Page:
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INTEGRATED RISK MANAGEMENT FOR THE SPECIALTY CLASSES
Wednesday 09 May 2012
Author: Russell Group
 

Suki Basi describes the approach for integrated risk management for the specialty classes.

The specialty classes in recent years have delivered market losses, such as Madoff, that have developed beyond initial estimates, and are trending to higher exposure levels even though corresponding loss frequencies may not necessarily be trending upwards.  Furthermore, as illustrated by Deepwater there is the threat of cross-class clash, which requires a deeper knowledge of underlying risk and the interaction of that risk with the portfolio.  This calls for more robust risk management.

The specialty classes differ in the structure of risk, capture of underlying data, size of portfolio data, naming convention being used and attachment methodology being applied, which makes a robust approach to risk management more complex.  Inevitably, this has lead to the current situation where bespoke approaches have been implemented for each class with the obvious disadvantage of an incomplete view of risk at the enterprise level.

Robust risk management control is essential for optimal capital utilisation and can only be delivered by an approach which integrates each of the specialty classes into a common and resilient framework.   Integrated risk management for the specialty classes is defined as an approach that rationalises the classes into a framework which supports the differences whilst enabling each class to deliver a consistent exposure reporting mechanism to risk and solvency management.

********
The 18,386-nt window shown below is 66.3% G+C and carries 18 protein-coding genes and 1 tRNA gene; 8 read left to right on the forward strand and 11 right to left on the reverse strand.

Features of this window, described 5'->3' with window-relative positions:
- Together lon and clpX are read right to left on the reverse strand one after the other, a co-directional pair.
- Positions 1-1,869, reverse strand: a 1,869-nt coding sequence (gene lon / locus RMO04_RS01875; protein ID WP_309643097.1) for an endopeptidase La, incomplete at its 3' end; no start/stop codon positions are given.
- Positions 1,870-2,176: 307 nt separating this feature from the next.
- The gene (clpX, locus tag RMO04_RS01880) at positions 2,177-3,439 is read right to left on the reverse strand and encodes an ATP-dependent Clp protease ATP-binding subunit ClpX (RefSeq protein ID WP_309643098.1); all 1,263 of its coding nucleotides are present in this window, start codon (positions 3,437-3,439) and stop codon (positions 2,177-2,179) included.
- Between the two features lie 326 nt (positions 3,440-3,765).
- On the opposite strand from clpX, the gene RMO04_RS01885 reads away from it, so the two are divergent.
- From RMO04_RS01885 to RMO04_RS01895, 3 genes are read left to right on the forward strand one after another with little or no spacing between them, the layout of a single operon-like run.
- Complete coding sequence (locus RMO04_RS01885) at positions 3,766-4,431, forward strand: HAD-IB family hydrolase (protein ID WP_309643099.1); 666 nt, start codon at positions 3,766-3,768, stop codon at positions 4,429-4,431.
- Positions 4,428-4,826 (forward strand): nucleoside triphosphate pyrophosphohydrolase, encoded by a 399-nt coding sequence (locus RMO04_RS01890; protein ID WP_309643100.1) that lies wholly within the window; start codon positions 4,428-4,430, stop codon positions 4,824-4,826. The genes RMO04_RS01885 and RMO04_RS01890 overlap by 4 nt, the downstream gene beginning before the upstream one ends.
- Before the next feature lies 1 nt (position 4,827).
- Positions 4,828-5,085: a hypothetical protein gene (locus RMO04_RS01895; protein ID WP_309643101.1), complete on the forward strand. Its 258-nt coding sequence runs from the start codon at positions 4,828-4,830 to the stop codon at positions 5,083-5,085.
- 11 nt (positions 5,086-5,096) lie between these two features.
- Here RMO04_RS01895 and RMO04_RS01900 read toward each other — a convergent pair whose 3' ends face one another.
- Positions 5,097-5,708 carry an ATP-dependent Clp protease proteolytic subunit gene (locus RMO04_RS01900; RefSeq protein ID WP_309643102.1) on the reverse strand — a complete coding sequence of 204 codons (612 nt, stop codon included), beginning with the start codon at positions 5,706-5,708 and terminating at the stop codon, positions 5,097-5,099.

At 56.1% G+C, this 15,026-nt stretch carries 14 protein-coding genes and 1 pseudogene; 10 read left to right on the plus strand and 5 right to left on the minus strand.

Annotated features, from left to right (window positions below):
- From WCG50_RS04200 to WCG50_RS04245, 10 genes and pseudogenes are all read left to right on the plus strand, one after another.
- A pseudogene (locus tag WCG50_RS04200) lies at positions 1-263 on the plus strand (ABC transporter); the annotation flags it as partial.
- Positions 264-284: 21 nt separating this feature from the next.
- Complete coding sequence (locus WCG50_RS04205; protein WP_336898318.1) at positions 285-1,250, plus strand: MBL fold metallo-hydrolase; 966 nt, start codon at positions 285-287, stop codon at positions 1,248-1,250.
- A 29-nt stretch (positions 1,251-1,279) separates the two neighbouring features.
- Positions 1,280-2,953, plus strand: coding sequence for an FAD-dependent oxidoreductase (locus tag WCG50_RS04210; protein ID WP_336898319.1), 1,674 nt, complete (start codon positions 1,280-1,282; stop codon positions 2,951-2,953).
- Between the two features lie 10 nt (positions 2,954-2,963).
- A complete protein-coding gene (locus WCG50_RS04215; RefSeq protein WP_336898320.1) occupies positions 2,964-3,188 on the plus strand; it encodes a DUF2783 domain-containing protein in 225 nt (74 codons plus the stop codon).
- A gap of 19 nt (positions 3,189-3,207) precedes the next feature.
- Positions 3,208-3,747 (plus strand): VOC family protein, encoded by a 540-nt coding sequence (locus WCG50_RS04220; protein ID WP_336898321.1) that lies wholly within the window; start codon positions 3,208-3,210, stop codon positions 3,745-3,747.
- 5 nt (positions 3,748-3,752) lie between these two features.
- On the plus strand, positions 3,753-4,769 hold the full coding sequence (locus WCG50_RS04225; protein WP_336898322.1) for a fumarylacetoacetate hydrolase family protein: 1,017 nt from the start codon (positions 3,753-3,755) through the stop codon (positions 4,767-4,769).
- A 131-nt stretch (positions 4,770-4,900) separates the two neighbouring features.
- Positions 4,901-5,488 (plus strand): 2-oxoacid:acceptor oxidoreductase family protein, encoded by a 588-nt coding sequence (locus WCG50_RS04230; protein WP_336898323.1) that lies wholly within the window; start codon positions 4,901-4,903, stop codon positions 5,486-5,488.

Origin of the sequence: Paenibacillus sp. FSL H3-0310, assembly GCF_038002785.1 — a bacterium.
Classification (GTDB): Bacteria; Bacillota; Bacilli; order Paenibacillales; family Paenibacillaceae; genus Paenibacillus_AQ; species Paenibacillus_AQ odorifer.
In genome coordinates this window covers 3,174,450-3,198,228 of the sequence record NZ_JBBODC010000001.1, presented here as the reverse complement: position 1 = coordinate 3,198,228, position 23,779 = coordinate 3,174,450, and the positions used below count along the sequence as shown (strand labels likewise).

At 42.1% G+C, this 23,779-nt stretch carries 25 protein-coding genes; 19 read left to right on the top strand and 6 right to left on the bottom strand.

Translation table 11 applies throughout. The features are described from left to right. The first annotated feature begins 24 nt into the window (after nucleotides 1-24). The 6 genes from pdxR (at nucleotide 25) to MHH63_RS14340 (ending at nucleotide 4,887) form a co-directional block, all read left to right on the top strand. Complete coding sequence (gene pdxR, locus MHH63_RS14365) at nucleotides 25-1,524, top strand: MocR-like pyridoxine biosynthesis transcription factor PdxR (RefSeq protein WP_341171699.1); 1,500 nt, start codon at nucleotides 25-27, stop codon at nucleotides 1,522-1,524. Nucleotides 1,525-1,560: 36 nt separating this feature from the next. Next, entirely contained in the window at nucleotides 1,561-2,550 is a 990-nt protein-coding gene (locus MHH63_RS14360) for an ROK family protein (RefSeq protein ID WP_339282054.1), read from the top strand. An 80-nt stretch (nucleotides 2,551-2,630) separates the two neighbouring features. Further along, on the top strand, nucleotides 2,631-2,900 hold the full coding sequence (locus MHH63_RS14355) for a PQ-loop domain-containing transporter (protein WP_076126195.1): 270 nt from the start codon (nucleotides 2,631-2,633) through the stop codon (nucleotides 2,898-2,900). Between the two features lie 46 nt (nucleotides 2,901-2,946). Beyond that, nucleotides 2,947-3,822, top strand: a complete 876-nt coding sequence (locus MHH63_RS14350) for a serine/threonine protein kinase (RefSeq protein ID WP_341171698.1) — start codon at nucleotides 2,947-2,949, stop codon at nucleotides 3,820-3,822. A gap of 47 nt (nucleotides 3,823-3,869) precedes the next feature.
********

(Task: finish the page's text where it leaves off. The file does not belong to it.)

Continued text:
In our view, such an approach has 6 core areas of functionality: -

  • Data capture and Management - functionality for managing large and complex data volumes, validating data streams, intelligent logic for naming issues, and integration of third party data.
  • Risk Model – Comprehensive capture of portfolio and underlying risk data whether insurance, reinsurance or retrocession and class of business (aviation, marine, casualty, etc).
  • Analytical Architecture – needs to be open to user parameterization, generate user-defined event sets and scale with processing demand.
  • Aggregate Management - calculating a company’s portfolio loss for a given market loss, taking into account all portfolio features, prior erosion from actual losses, with results gross or net of outwards reinsurance and reinstatement premium.
  • Pricing - simulation based deal pricing driven by user-defined event sets and supporting return on capital and target loss ratio methodologies. 
  • Portfolio Modeling - simulation of user-defined event sets through the entire portfolio for use in reserving, business planning, reinsurance purchase strategy and capital management.  

 

This approach provides a bottom-up approach to risk management which when combined with enterprise wide risk and solvency management delivers more certainty over exposure management and capital utilisation.